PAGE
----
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John M. Schofield, Forty-six years in the Army 194 0 Browse Search
Oliver Otis Howard, Autobiography of Oliver Otis Howard, major general , United States army : volume 1 74 0 Browse Search
Ulysses S. Grant, Personal Memoirs of U. S. Grant 74 0 Browse Search
Benjamnin F. Butler, Butler's Book: Autobiography and Personal Reminiscences of Major-General Benjamin Butler 72 0 Browse Search
Rebellion Record: a Diary of American Events: Documents and Narratives, Volume 11. (ed. Frank Moore) 66 4 Browse Search
Benson J. Lossing, Pictorial Field Book of the Civil War. Volume 3. 47 1 Browse Search
Joseph T. Derry , A. M. , Author of School History of the United States; Story of the Confederate War, etc., Confederate Military History, a library of Confederate States Military History: Volume 6, Georgia (ed. Clement Anselm Evans) 40 0 Browse Search
Hon. J. L. M. Curry , LL.D., William Robertson Garrett , A. M. , Ph.D., Confederate Military History, a library of Confederate States Military History: Volume 1.1, Legal Justification of the South in secession, The South as a factor in the territorial expansion of the United States (ed. Clement Anselm Evans) 34 0 Browse Search
The Photographic History of The Civil War: in ten volumes, Thousands of Scenes Photographed 1861-65, with Text by many Special Authorities, Volume 3: The Decisive Battles. (ed. Francis Trevelyan Miller) 33 1 Browse Search
Varina Davis, Jefferson Davis: Ex-President of the Confederate States of America, A Memoir by his Wife, Volume 1 32 0 Browse Search
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Browsing named entities in William A. Crafts, Life of Ulysses S. Grant: His Boyhood, Campaigns, and Services, Military and Civil.. You can also browse the collection for West Point (Georgia, United States) or search for West Point (Georgia, United States) in all documents.

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ier to being a tanner. appointed a cadet at West Point. his name. U. S., Uncle Sam, and unconditional surrender. career at West Point. solid Acquirements and medium rank. brilliant scholars noespect of others. patriotism. Graduates at West Point. The ancestors of General Ulysses S. Granof cadet in the National Military Academy at West Point. He preferred being a soldier to being a tan name. Grant applied to the authorities at West Point, and subsequently to the secretary of war, t it, or would desire to if they could. At West Point, as at school, young Grant was not a brilliaharacteristic persistency was illustrated at West Point not only by his application to studies, but beat him. During the war of the rebellion West Point has abundantly proved that the most brillianant appreciated the advantages he enjoyed at West Point, and he was grateful to the country which afrant, having passed the final examination at West Point, graduated the twenty-first scholar in his c[1 more...]
ties of this' service, however, were of no little advantage to the young officer, who was always ready to learn by experience, faithful to the details of his duty, and willing to work. Though the routine was tedious and irksome, nothing was neglected, and every opportunity of acquiring solid information upon matters connected with his profession was improved. As an officer he was the same good-natured and unassuming but firm, persevering, and reticent youth that he had been as a cadet at West Point. He was esteemed by his comrades and superiors as a young officer of moderate ability, but of undoubted pluck, perseverance, and self-reliance. In the ordinary duties of the army in time of peace, even on the frontier, he was not likely to become distinguished, nor to rise except by the slowest promotion. But those qualities for which he was justly esteemed were such as are needed in emergencies, and the value of Which can be best proved by the inexorable demands of war. In 1845, whe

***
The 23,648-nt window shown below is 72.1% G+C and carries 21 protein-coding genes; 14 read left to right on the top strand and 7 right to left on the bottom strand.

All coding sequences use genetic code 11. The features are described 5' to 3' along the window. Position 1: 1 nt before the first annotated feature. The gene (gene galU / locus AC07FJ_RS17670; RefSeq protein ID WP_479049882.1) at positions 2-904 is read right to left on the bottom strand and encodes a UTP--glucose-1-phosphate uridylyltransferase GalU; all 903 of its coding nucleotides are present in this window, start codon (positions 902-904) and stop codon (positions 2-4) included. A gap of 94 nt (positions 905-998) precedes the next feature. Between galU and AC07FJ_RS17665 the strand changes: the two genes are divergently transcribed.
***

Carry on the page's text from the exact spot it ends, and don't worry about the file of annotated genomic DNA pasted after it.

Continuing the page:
or, but declared that he only obeyed orders; and he was subsequently recommended by Grant, who was always generous to his subordinates, for promotion for his services. Smith was Grant's senior in years and in the service. He was commandant at West Point when Grant was a cadet, and the latter felt some delicacy in assuming command over his old instructor. But the veteran soldier was trained to subordination, and he soon put at rest all Grant's doubts, and carried out his orders with the greateworthy of these two.greatest commanders of the war. The two men possess the most opposite qualities in many respects, Sherman being nervous, impulsive, and excitable, while Grant is cool, firm, and imperturbable. Professor Mahan, a tutor at West Point while both were there, compares Grant to a powerful low-pressure engine, which condenses its own steam and consumes its own smoke, and which pushes steadily forward and drives all obstacles before it; and likens Sherman to a high-pressure engin
should be used to give ├ęclat to the President's political tour, and be placed in a false light before the country; and he was disgusted with that functionary's vulgar manners and malignant speeches. He determined that he would no longer be subject to the imputation of opposing Congress and the will of the loyal people, and that he would not again be caught in such unworthy company. While the President, the next year, was on his tour to Boston, Grant returned to Washington from a visit to West Point. On the cars he met some ladies, who remarked upon his not being one of the President's party. I was not invited, said the general, dryly, and had I been, I should not have accepted the invitation. When Congress assumed the prerogative which belonged to it, and prescribed the terms and conditions on which the rebel states might be restored to their relations with the Union; when it saw the necessity of affording protection to the freedmen against the oppression and outrages of their l